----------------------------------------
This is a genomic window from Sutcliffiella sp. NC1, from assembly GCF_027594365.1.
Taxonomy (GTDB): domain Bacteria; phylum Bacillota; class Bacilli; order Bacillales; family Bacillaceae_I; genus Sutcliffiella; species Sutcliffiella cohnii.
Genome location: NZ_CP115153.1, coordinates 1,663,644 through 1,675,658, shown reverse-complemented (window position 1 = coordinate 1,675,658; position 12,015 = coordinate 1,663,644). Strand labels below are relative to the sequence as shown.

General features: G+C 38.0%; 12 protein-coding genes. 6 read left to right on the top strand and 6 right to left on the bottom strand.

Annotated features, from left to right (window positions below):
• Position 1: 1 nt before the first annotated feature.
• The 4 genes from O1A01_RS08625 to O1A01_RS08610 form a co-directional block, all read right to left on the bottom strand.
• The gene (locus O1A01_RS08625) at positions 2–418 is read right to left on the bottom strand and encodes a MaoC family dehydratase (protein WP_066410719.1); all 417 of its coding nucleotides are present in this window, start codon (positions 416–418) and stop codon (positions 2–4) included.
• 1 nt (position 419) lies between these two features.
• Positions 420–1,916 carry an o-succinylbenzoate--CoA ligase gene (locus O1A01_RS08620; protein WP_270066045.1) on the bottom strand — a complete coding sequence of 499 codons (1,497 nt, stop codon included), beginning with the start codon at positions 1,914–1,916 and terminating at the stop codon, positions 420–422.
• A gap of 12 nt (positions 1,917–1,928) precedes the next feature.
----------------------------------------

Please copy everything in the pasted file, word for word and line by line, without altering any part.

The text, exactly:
This is a genomic window from Sutcliffiella sp. NC1, from assembly GCF_027594365.1.
Taxonomy (GTDB): domain Bacteria; phylum Bacillota; class Bacilli; order Bacillales; family Bacillaceae_I; genus Sutcliffiella; species Sutcliffiella cohnii.
Genome location: NZ_CP115153.1, coordinates 1,663,644 through 1,675,658, shown reverse-complemented (window position 1 = coordinate 1,675,658; position 12,015 = coordinate 1,663,644). Strand labels below are relative to the sequence as shown.

General features: G+C 38.0%; 12 protein-coding genes. 6 read left to right on the top strand and 6 right to left on the bottom strand.

Annotated features, from left to right (window positions below):
• Position 1: 1 nt before the first annotated feature.
• The 4 genes from O1A01_RS08625 to O1A01_RS08610 form a co-directional block, all read right to left on the bottom strand.
• The gene (locus O1A01_RS08625) at positions 2–418 is read right to left on the bottom strand and encodes a MaoC family dehydratase (protein WP_066410719.1); all 417 of its coding nucleotides are present in this window, start codon (positions 416–418) and stop codon (positions 2–4) included.
• 1 nt (position 419) lies between these two features.
• Positions 420–1,916 carry an o-succinylbenzoate--CoA ligase gene (locus O1A01_RS08620; protein WP_270066045.1) on the bottom strand — a complete coding sequence of 499 codons (1,497 nt, stop codon included), beginning with the start codon at positions 1,914–1,916 and terminating at the stop codon, positions 420–422.
• A gap of 12 nt (positions 1,917–1,928) precedes the next feature.